But scores of studies have attested to Splenda’s safety. The sweetener also has been approved by the Canadian Health Protection Branch and Joint Expert Committee on Food Additives of the World Health Organization and the Food and Agriculture Organization, as well as the Food and Drug Administration.

With little evidence on its side, the sugar lobby simply pounds the table. “It’s up to parents to decide whether their children should drink chlorine compounds,” says Qorvis’ Rich Masters.

A cute smear, that one. If Splenda isn’t sugar, as the sugar producers claim, then it certainly isn’t chlorine. Let’s face it, there isn’t much one might want to eat — hotdogs, say — after reading a label of full of bizarre-sounding ingredients. Yet the products are perfectly safe.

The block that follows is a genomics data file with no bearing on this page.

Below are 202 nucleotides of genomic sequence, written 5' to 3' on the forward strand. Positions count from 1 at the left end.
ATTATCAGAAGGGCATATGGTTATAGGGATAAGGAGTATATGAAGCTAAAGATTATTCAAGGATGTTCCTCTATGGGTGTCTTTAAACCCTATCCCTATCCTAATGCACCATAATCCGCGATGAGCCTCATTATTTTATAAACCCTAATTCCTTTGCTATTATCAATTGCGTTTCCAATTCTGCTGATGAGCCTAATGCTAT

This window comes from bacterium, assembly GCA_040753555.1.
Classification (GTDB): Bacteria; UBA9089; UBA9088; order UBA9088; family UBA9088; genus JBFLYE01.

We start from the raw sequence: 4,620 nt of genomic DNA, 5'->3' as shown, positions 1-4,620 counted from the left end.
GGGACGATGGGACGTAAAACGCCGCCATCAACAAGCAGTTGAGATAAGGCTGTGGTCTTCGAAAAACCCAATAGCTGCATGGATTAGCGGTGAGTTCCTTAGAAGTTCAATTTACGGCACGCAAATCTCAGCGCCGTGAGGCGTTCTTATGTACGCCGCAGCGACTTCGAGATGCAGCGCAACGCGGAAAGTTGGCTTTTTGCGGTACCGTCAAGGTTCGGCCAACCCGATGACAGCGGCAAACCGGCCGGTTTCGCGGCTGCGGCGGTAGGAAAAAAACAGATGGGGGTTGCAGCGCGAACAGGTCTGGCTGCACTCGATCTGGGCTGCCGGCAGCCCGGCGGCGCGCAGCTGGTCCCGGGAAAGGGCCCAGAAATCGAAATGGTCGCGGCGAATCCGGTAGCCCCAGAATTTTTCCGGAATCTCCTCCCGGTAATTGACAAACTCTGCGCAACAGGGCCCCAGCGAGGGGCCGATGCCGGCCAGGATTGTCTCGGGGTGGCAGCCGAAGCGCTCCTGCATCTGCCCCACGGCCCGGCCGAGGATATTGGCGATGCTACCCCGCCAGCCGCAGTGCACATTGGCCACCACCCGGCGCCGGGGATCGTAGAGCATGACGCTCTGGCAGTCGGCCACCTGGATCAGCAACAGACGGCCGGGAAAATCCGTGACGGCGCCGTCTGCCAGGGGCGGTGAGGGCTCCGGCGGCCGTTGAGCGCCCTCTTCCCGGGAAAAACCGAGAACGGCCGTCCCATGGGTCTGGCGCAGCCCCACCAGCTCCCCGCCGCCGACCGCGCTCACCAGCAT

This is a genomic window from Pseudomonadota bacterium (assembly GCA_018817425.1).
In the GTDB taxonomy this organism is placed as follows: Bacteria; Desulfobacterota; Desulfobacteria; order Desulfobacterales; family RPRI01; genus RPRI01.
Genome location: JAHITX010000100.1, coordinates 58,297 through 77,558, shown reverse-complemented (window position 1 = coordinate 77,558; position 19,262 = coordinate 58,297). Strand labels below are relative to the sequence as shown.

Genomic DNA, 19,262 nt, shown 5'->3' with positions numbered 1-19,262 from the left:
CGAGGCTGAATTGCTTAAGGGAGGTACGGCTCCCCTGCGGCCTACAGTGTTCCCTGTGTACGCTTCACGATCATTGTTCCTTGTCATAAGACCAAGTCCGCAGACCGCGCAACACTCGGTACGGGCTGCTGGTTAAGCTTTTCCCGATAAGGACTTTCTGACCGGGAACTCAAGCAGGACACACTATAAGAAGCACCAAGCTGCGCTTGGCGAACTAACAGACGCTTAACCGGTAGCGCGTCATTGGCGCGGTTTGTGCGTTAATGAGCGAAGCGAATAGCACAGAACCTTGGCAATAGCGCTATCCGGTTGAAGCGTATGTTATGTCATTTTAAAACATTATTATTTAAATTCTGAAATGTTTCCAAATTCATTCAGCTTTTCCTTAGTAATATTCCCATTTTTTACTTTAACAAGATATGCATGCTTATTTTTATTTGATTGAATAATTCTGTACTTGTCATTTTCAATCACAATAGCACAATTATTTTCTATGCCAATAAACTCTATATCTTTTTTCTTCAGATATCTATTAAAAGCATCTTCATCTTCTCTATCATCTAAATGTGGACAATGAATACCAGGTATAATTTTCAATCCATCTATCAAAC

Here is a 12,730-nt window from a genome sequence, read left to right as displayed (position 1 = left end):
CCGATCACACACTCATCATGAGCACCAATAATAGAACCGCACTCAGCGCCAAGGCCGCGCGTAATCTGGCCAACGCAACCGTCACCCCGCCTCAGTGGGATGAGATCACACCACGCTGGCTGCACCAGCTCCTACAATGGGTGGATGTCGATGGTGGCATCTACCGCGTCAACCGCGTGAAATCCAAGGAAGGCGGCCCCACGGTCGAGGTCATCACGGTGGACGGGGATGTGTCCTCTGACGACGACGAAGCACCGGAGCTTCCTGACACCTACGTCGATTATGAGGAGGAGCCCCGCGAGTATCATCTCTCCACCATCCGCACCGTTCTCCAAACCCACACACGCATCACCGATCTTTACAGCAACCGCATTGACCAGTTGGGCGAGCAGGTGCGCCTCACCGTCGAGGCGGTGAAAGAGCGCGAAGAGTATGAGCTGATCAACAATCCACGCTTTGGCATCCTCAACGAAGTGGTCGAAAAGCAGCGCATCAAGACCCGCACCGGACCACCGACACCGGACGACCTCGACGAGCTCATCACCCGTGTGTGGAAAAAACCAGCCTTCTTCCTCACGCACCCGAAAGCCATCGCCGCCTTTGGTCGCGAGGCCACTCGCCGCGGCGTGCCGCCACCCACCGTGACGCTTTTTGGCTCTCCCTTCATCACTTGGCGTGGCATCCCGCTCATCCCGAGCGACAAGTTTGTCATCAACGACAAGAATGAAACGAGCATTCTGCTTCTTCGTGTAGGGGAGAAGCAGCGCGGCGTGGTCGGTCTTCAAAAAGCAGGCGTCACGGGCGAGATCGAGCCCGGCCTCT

“Take ACTION!” demands the sugar lobby. Yes, indeed, the American people should take action. They should back the administration effort to limit federal agriculture spending. They certainly should end the sweet deal that the sugar producers enjoy at consumer and taxpayer expense.

Moreover, Americans should ensure that the sugar industry doesn’t restrict their choices any further. The Sugar Association’s PR campaign against Splenda is the worst sort of special interest pleading.

Should you use sugar or an artificial sweetener? If you choose the latter, should it be Splenda? There’s no right answer. But it should be up to you, not the sugar lobby.

Doug Bandow
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Doug Bandow is a Senior Fellow at the Cato Institute.